” I am pleased that you have discovered our music through this medium. I view this experience as the equivalent of previewing a record in a record store in days of old. However, if you wish to experience the music in its’ fullest form, I would strongly encourage you to acquire it in a physical format you can bring into your home. Not only will you then be able to experience the richest version of the music sonically, but you will also be afforded the opportunity to enjoy the tangible artwork, which was conceived in tandem with the music, and serves as a further portal to experiencing the total conceptual and spiritual and emotional content of the work we have labored, lovingly, to bring to you.

I love you,
– Michael Gira / Swans / Young God Records”

Meanwhile, band primum mobile Michael Gira posted this update on his personal FB feed:

These are the remaining Swans shows for 2015. In September we’ll begin recording the new album. (apparently NOT playing Exit Festival in Poland as previously announced. see edited post below).

5.02 Istanbul, Turkey FSK Saloon
5.03 off Istanbul
5.04- fly-
5.05.15 Arhus, DenmarK at Vohalle- confirmed
6.015.15 Stavanger, Norway at Folken – confirmed
7.05.15 Bergen, N at USF Verteft- confirmed
8.05.15 Oslo, N at Vulkan – confirmed
9.05.15 Trondheim, N at Blaest – – confirmed
10.05.15 off
11.05.15 Gothenburg, Sweden at Sticky Fingers-confirmed
12.05.15 Malmo, S at Babel- confirmed
13.05 off
14.05 Nijmegen, NL- Doorroosje–confirmed
15.05 Dortmund, Germany- FZW-confirmed
16.05 Liege, Belgium at Les Ardents Club – confirmed
17.05 Kortrijk, Belgium at De Kreun- confirmed
18.05 leave off
19.05 leave off
May 20 Bristol at Marble Factory- confirmed
May 21 London, UK- The Roundhouse- confirmed
May 22 Liverpool, UK, Liverpool sound Festival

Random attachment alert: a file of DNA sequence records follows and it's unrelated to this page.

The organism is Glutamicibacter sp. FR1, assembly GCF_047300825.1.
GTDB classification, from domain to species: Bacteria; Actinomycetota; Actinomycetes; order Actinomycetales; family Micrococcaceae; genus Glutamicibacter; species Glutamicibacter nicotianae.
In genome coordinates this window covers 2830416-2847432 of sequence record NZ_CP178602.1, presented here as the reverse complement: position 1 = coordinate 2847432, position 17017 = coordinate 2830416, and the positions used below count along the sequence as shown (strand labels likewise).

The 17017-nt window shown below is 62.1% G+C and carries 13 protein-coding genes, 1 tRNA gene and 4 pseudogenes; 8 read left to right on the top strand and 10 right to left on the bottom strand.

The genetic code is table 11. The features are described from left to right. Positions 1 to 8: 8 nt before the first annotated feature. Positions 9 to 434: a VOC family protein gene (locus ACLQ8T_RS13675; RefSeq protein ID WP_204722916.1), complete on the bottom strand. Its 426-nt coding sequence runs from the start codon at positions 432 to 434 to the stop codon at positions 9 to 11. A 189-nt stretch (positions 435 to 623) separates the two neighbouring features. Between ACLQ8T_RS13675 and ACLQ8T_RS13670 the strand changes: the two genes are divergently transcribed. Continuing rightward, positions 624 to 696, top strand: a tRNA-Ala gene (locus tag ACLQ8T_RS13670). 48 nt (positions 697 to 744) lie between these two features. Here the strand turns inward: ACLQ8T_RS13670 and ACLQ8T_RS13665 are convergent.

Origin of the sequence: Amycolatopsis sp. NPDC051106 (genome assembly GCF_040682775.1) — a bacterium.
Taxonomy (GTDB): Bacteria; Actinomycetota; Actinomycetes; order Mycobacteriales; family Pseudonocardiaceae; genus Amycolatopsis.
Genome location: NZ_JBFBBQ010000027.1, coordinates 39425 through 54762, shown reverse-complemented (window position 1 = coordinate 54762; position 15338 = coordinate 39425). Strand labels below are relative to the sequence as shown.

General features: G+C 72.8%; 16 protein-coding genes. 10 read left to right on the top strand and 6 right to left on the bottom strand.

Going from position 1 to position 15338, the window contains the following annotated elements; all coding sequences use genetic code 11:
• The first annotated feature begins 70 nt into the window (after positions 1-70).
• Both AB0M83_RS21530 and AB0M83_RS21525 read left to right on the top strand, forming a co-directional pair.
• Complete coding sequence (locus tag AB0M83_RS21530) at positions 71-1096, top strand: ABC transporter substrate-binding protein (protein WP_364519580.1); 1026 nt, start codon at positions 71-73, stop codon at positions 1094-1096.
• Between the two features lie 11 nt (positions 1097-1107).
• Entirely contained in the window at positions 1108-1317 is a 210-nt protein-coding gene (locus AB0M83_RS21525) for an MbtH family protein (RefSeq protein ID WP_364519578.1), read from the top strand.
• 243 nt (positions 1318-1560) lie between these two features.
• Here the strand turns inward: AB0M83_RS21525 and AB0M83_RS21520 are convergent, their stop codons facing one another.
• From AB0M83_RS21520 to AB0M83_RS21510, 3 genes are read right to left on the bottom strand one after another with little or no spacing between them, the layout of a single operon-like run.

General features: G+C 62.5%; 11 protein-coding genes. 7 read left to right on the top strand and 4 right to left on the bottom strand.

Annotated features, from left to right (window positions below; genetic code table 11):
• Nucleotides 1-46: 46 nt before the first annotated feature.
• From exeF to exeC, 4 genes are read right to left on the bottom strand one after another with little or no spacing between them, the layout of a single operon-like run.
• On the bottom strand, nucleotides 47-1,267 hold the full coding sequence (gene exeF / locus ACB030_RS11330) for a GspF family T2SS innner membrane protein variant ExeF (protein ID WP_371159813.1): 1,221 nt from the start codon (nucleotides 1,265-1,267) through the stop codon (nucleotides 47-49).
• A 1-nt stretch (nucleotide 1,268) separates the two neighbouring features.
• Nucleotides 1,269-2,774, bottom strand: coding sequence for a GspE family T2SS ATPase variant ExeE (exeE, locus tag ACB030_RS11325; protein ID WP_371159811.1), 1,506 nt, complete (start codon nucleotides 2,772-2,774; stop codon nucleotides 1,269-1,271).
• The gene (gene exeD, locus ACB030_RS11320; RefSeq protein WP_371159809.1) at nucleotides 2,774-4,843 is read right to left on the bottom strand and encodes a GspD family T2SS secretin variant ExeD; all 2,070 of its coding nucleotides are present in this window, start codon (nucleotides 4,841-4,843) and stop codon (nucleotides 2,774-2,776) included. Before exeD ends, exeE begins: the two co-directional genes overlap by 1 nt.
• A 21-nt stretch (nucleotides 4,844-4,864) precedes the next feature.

May 23 Glasgow at Art School- confirmed
May 24 Belfast at Mandela Hall- confirmed
May 25 Dublin at Button Factory- confirmed
may 26 off
May 27 Norwich, UK at Epic Studios confirmed
May 28 off
May 29 Nimes, France- Festival-
May 30 Barcelona- Primaververa Festival-
May 31 depart Europe for ny
no shows in june
July 3, Gydina, Poland- Open-Er Festival- confirmed
July 4 Reykavik, Iceland- ATP Festival- confirmed
July h Berlin, D – Volksühne – confirmed
July 6 off- fly to Tel Aviiv
July 7- Tel Aviv, Israel- HaTeatron Club – confirmed
July 8- Paris, F- Trabendo Club- confirmed
July 9 – off fly to Kiev
July 10 – Kiev- Ukraine- Sentrum confirmed
July 11-off – fly to Skopje
July 12 – Skopje, Macadonia, MKC- confirmeded
July 13 off
July 14- tba
July 15- tba
July 16- tba
July 17 Ostrava CZ Ostrava Festival- confirmed
July 18 Crispendorf, D- Chaos Descends Festival- confirmed

Official Young God Records / Swans Store (all albums hand signed by M. Gira): http://bit.ly/1rY35P8
Swans on iTunes: http://bit.ly/1nZmr5R
https://www.facebook.com/SwansOfficial

Swans, “A Little God in My Hands” live in Toronto, 2015

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Unearthly Trance Reunite and Announce Live Shows; Writing New Material

Posted in Whathaveyou on April 22nd, 2015 by H.P. Taskmaster